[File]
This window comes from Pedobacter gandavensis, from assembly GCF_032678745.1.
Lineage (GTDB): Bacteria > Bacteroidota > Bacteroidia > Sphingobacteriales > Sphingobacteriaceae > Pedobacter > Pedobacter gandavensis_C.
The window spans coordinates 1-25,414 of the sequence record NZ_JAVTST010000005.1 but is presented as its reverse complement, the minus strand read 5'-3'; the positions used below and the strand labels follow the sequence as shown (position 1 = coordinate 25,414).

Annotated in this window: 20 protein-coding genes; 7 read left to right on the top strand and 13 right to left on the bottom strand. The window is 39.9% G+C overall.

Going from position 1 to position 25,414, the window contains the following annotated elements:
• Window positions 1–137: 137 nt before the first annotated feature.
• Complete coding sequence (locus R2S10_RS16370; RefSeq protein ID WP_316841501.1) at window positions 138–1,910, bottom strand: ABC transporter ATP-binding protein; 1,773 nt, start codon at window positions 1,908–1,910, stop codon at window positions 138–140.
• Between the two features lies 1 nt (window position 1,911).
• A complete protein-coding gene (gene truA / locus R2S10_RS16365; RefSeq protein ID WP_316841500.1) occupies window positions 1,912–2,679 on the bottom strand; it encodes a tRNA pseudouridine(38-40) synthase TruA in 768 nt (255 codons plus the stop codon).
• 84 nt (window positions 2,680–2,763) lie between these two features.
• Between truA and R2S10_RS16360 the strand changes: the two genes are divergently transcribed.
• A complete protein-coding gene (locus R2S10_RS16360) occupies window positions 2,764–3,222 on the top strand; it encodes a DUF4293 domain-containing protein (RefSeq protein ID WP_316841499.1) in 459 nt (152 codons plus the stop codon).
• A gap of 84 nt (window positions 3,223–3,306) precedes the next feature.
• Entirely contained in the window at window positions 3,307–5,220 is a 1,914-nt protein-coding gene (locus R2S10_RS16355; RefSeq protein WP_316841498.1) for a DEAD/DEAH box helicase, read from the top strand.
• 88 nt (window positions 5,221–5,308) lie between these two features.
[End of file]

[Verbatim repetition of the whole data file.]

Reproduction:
This window comes from Pedobacter gandavensis, from assembly GCF_032678745.1.
Lineage (GTDB): Bacteria > Bacteroidota > Bacteroidia > Sphingobacteriales > Sphingobacteriaceae > Pedobacter > Pedobacter gandavensis_C.
The window spans coordinates 1-25,414 of the sequence record NZ_JAVTST010000005.1 but is presented as its reverse complement, the minus strand read 5'-3'; the positions used below and the strand labels follow the sequence as shown (position 1 = coordinate 25,414).

Annotated in this window: 20 protein-coding genes; 7 read left to right on the top strand and 13 right to left on the bottom strand. The window is 39.9% G+C overall.

Going from position 1 to position 25,414, the window contains the following annotated elements:
• Window positions 1–137: 137 nt before the first annotated feature.
• Complete coding sequence (locus R2S10_RS16370; RefSeq protein ID WP_316841501.1) at window positions 138–1,910, bottom strand: ABC transporter ATP-binding protein; 1,773 nt, start codon at window positions 1,908–1,910, stop codon at window positions 138–140.
• Between the two features lies 1 nt (window position 1,911).
• A complete protein-coding gene (gene truA / locus R2S10_RS16365; RefSeq protein ID WP_316841500.1) occupies window positions 1,912–2,679 on the bottom strand; it encodes a tRNA pseudouridine(38-40) synthase TruA in 768 nt (255 codons plus the stop codon).
• 84 nt (window positions 2,680–2,763) lie between these two features.
• Between truA and R2S10_RS16360 the strand changes: the two genes are divergently transcribed.
• A complete protein-coding gene (locus R2S10_RS16360) occupies window positions 2,764–3,222 on the top strand; it encodes a DUF4293 domain-containing protein (RefSeq protein ID WP_316841499.1) in 459 nt (152 codons plus the stop codon).
• A gap of 84 nt (window positions 3,223–3,306) precedes the next feature.
• Entirely contained in the window at window positions 3,307–5,220 is a 1,914-nt protein-coding gene (locus R2S10_RS16355; RefSeq protein WP_316841498.1) for a DEAD/DEAH box helicase, read from the top strand.
• 88 nt (window positions 5,221–5,308) lie between these two features.